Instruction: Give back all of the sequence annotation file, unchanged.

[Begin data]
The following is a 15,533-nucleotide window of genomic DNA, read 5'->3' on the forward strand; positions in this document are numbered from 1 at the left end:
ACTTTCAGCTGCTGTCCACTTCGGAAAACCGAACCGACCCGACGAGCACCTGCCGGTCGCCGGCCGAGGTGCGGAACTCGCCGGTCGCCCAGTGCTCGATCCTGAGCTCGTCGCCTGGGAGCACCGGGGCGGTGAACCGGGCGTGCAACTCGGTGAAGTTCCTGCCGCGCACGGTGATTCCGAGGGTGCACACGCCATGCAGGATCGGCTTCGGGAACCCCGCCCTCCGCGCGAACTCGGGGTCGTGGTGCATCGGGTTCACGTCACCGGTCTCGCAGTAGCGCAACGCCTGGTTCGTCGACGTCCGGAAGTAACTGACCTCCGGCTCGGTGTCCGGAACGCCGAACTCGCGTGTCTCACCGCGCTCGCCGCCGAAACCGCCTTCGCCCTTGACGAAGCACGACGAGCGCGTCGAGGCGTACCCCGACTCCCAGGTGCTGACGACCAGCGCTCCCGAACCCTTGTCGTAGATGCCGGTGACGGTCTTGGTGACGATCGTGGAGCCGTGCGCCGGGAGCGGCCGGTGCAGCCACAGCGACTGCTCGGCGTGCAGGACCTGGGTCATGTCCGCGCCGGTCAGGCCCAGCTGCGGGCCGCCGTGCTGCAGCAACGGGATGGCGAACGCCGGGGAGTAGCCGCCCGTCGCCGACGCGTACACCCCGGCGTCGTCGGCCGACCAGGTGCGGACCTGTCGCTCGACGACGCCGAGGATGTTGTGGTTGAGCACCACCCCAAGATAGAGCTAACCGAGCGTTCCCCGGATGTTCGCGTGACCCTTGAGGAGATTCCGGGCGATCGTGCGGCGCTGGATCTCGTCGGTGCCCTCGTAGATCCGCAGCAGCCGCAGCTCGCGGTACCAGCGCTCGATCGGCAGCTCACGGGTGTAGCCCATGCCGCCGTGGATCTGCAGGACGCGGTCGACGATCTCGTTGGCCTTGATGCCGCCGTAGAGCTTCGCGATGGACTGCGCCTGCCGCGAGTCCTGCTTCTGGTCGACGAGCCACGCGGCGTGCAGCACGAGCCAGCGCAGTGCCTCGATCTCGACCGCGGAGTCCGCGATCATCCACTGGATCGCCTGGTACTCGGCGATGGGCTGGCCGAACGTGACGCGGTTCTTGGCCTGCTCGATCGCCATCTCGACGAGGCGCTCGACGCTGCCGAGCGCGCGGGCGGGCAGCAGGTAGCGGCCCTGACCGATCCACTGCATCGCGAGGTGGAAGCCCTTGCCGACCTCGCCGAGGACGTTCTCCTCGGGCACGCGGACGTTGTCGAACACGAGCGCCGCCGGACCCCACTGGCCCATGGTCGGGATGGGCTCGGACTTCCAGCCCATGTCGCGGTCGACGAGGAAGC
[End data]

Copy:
The following is a 15,533-nucleotide window of genomic DNA, read 5'->3' on the forward strand; positions in this document are numbered from 1 at the left end:
ACTTTCAGCTGCTGTCCACTTCGGAAAACCGAACCGACCCGACGAGCACCTGCCGGTCGCCGGCCGAGGTGCGGAACTCGCCGGTCGCCCAGTGCTCGATCCTGAGCTCGTCGCCTGGGAGCACCGGGGCGGTGAACCGGGCGTGCAACTCGGTGAAGTTCCTGCCGCGCACGGTGATTCCGAGGGTGCACACGCCATGCAGGATCGGCTTCGGGAACCCCGCCCTCCGCGCGAACTCGGGGTCGTGGTGCATCGGGTTCACGTCACCGGTCTCGCAGTAGCGCAACGCCTGGTTCGTCGACGTCCGGAAGTAACTGACCTCCGGCTCGGTGTCCGGAACGCCGAACTCGCGTGTCTCACCGCGCTCGCCGCCGAAACCGCCTTCGCCCTTGACGAAGCACGACGAGCGCGTCGAGGCGTACCCCGACTCCCAGGTGCTGACGACCAGCGCTCCCGAACCCTTGTCGTAGATGCCGGTGACGGTCTTGGTGACGATCGTGGAGCCGTGCGCCGGGAGCGGCCGGTGCAGCCACAGCGACTGCTCGGCGTGCAGGACCTGGGTCATGTCCGCGCCGGTCAGGCCCAGCTGCGGGCCGCCGTGCTGCAGCAACGGGATGGCGAACGCCGGGGAGTAGCCGCCCGTCGCCGACGCGTACACCCCGGCGTCGTCGGCCGACCAGGTGCGGACCTGTCGCTCGACGACGCCGAGGATGTTGTGGTTGAGCACCACCCCAAGATAGAGCTAACCGAGCGTTCCCCGGATGTTCGCGTGACCCTTGAGGAGATTCCGGGCGATCGTGCGGCGCTGGATCTCGTCGGTGCCCTCGTAGATCCGCAGCAGCCGCAGCTCGCGGTACCAGCGCTCGATCGGCAGCTCACGGGTGTAGCCCATGCCGCCGTGGATCTGCAGGACGCGGTCGACGATCTCGTTGGCCTTGATGCCGCCGTAGAGCTTCGCGATGGACTGCGCCTGCCGCGAGTCCTGCTTCTGGTCGACGAGCCACGCGGCGTGCAGCACGAGCCAGCGCAGTGCCTCGATCTCGACCGCGGAGTCCGCGATCATCCACTGGATCGCCTGGTACTCGGCGATGGGCTGGCCGAACGTGACGCGGTTCTTGGCCTGCTCGATCGCCATCTCGACGAGGCGCTCGACGCTGCCGAGCGCGCGGGCGGGCAGCAGGTAGCGGCCCTGACCGATCCACTGCATCGCGAGGTGGAAGCCCTTGCCGACCTCGCCGAGGACGTTCTCCTCGGGCACGCGGACGTTGTCGAACACGAGCGCCGCCGGACCCCACTGGCCCATGGTCGGGATGGGCTCGGACTTCCAGCCCATGTCGCGGTCGACGAGGAAGC